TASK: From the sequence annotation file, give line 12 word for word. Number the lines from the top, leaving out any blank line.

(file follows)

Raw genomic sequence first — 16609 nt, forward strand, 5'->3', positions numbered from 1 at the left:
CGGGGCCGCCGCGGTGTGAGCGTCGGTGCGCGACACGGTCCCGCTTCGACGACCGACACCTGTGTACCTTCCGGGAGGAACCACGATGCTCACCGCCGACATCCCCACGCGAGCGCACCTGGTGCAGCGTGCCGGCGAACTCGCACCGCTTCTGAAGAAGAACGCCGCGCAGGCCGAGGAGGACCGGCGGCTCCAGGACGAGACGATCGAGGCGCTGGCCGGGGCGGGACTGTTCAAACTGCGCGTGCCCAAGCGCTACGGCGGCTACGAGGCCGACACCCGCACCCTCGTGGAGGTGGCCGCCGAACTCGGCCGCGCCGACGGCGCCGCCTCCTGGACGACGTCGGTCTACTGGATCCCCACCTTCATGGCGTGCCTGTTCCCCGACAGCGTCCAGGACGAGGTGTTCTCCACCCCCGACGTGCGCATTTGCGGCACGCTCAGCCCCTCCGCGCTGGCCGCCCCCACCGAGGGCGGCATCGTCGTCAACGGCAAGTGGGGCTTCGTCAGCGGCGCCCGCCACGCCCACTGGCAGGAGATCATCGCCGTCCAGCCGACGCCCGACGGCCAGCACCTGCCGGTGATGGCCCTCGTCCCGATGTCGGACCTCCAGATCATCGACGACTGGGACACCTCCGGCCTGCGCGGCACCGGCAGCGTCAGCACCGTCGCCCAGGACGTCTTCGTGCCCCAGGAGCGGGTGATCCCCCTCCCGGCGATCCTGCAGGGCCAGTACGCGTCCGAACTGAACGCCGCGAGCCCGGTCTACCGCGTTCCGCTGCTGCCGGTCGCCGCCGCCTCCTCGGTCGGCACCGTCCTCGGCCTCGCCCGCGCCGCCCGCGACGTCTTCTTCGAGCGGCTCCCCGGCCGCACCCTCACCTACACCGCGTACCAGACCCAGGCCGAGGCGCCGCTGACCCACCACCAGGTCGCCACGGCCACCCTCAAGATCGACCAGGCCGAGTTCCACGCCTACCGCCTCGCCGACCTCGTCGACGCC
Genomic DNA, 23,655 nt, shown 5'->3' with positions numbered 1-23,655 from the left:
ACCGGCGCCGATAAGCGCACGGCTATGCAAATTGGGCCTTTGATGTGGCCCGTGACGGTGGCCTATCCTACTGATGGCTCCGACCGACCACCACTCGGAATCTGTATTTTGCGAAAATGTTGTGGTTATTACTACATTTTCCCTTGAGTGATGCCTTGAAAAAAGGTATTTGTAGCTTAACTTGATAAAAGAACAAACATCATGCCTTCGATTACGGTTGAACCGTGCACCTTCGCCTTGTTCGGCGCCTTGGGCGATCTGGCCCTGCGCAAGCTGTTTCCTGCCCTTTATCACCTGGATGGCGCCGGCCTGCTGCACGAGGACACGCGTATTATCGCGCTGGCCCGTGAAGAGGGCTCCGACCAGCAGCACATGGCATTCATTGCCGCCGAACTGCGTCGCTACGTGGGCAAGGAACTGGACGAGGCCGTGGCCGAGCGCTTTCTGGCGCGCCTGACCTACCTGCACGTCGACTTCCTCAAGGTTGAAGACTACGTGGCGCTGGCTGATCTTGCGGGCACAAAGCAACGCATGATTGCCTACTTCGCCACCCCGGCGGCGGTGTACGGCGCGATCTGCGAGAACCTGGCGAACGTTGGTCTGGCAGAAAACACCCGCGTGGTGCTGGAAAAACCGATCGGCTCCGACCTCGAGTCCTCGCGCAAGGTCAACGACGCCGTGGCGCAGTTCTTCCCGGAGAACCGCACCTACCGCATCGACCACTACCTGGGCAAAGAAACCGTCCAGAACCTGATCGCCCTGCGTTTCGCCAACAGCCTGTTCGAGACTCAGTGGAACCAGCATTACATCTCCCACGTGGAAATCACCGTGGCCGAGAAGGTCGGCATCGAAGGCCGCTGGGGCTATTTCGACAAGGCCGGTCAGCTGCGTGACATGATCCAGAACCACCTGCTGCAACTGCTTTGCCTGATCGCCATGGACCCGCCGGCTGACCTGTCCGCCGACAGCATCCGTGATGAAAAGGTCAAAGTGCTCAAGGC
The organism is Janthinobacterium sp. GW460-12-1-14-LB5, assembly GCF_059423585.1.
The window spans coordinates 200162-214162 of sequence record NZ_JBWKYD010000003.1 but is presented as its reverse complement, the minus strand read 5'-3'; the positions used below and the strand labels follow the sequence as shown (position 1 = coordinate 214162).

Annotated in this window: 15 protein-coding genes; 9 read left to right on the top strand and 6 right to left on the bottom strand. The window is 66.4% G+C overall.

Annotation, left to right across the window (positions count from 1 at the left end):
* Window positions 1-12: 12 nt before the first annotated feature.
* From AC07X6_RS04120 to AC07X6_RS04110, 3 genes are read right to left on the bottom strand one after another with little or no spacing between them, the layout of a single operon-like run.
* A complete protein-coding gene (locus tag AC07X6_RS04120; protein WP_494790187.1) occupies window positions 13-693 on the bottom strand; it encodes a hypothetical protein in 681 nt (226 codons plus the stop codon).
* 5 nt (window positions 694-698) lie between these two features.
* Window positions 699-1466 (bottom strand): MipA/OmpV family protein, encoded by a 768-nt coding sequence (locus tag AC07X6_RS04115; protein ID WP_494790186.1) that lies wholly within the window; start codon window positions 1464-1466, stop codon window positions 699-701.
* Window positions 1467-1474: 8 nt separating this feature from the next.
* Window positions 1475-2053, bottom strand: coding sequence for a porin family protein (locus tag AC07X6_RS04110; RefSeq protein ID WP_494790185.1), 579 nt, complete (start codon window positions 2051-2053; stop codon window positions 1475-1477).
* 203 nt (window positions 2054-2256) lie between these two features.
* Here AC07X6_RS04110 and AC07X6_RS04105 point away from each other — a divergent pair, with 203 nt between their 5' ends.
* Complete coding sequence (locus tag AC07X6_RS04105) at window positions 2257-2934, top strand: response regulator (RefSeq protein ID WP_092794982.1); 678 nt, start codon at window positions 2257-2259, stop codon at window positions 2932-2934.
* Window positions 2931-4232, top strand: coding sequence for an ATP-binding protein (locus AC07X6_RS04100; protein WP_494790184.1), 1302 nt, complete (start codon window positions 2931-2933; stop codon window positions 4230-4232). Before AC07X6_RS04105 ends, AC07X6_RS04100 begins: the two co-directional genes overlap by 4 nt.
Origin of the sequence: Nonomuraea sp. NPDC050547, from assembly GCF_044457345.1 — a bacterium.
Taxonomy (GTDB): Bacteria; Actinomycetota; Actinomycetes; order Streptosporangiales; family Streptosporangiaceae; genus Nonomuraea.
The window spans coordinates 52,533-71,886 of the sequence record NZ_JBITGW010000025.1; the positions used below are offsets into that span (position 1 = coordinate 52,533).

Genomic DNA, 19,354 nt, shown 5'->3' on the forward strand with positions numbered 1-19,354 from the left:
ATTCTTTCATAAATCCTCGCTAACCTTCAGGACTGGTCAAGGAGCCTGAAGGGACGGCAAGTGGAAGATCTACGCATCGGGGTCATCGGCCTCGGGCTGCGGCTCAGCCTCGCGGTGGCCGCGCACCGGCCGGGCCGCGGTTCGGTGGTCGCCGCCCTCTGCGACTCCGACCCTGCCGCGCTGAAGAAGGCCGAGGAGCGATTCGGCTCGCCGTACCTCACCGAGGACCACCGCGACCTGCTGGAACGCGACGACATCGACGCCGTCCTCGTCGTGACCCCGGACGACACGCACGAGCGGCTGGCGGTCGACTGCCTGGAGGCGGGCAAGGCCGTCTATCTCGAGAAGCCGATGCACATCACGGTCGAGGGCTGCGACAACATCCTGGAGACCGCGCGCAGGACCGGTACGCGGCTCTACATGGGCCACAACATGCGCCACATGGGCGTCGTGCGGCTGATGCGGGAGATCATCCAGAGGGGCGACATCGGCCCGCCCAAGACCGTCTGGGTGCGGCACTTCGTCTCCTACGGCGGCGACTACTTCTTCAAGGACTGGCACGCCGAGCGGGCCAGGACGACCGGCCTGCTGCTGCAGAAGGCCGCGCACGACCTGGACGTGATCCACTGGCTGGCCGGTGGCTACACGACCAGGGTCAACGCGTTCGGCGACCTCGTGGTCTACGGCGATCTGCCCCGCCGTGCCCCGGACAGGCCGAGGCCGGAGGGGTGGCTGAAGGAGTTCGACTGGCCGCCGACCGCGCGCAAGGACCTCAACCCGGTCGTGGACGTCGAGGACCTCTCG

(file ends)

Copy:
* 5 nt (window positions 694-698) lie between these two features.